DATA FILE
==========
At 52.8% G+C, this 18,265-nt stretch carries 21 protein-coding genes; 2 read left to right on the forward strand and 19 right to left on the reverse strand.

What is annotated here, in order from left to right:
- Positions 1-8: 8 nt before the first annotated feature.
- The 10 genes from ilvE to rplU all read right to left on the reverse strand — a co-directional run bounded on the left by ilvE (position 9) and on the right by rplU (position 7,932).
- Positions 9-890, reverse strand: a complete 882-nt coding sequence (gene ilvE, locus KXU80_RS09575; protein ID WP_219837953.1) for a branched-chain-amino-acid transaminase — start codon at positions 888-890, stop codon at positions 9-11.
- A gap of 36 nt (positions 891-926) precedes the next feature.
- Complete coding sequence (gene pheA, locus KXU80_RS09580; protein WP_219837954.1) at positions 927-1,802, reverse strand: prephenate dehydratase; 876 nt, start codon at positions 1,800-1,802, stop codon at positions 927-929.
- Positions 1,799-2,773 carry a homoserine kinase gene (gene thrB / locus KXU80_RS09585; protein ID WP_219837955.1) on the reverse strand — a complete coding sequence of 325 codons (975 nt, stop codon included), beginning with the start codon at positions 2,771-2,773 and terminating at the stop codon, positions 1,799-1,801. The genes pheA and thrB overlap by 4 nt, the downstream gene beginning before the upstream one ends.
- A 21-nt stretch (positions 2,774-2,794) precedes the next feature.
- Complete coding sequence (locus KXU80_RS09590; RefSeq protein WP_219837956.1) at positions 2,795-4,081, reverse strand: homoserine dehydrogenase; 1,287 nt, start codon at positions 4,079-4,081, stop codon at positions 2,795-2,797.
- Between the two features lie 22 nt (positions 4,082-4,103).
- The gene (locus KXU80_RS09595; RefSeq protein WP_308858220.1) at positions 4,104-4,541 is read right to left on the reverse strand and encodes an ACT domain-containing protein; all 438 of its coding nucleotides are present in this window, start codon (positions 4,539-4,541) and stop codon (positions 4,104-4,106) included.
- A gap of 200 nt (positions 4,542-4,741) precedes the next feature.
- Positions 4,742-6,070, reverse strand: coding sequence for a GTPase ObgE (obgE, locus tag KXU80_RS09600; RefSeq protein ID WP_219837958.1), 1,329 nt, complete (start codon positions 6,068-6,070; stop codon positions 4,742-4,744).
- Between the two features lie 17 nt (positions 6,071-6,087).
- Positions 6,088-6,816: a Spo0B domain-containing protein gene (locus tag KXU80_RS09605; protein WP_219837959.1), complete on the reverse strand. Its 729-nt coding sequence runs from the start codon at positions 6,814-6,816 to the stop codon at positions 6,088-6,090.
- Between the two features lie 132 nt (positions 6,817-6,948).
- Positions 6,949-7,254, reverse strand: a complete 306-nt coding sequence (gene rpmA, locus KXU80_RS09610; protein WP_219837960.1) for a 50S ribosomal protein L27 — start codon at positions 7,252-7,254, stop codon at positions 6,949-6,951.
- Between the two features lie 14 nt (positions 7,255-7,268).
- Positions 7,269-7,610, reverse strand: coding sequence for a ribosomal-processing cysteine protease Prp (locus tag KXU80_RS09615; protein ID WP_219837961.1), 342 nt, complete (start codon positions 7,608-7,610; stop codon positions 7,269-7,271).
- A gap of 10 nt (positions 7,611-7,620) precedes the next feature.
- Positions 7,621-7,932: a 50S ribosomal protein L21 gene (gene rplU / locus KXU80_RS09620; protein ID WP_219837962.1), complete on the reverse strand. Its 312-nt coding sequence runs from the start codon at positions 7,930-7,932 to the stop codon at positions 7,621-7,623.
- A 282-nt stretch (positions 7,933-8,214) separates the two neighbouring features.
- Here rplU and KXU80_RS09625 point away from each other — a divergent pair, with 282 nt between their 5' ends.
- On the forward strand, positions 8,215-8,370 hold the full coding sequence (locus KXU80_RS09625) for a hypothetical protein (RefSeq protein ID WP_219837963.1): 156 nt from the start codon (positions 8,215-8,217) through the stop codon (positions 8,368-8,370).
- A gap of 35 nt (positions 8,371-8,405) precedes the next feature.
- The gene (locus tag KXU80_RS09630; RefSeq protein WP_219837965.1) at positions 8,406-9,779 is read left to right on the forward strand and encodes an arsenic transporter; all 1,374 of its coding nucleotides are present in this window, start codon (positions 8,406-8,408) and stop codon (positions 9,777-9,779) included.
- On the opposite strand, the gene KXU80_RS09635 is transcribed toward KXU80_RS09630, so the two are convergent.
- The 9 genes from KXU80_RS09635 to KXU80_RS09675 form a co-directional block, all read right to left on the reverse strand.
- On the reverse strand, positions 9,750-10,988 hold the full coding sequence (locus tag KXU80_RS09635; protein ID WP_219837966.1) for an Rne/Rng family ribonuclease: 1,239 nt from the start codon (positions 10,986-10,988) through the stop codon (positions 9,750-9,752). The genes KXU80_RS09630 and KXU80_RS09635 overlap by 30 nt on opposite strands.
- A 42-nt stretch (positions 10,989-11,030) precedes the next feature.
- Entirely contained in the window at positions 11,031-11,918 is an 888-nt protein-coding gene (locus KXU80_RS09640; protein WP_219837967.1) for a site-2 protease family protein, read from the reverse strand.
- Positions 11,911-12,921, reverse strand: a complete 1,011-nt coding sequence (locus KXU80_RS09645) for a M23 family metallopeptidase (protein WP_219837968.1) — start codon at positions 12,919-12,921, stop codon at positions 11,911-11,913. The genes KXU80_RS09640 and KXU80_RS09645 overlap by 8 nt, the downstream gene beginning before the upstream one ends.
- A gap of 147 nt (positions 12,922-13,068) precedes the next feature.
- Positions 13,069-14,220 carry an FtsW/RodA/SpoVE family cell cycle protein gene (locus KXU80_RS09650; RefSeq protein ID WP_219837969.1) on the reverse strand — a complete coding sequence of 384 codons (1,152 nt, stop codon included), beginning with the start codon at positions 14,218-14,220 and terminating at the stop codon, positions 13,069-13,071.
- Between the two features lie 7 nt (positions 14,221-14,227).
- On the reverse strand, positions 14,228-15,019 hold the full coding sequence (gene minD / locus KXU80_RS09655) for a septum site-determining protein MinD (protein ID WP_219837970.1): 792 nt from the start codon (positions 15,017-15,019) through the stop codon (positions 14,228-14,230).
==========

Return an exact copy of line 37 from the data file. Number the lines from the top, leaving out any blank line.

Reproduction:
- On the reverse strand, positions 14,228-15,019 hold the full coding sequence (gene minD / locus KXU80_RS09655) for a septum site-determining protein MinD (protein ID WP_219837970.1): 792 nt from the start codon (positions 15,017-15,019) through the stop codon (positions 14,228-14,230).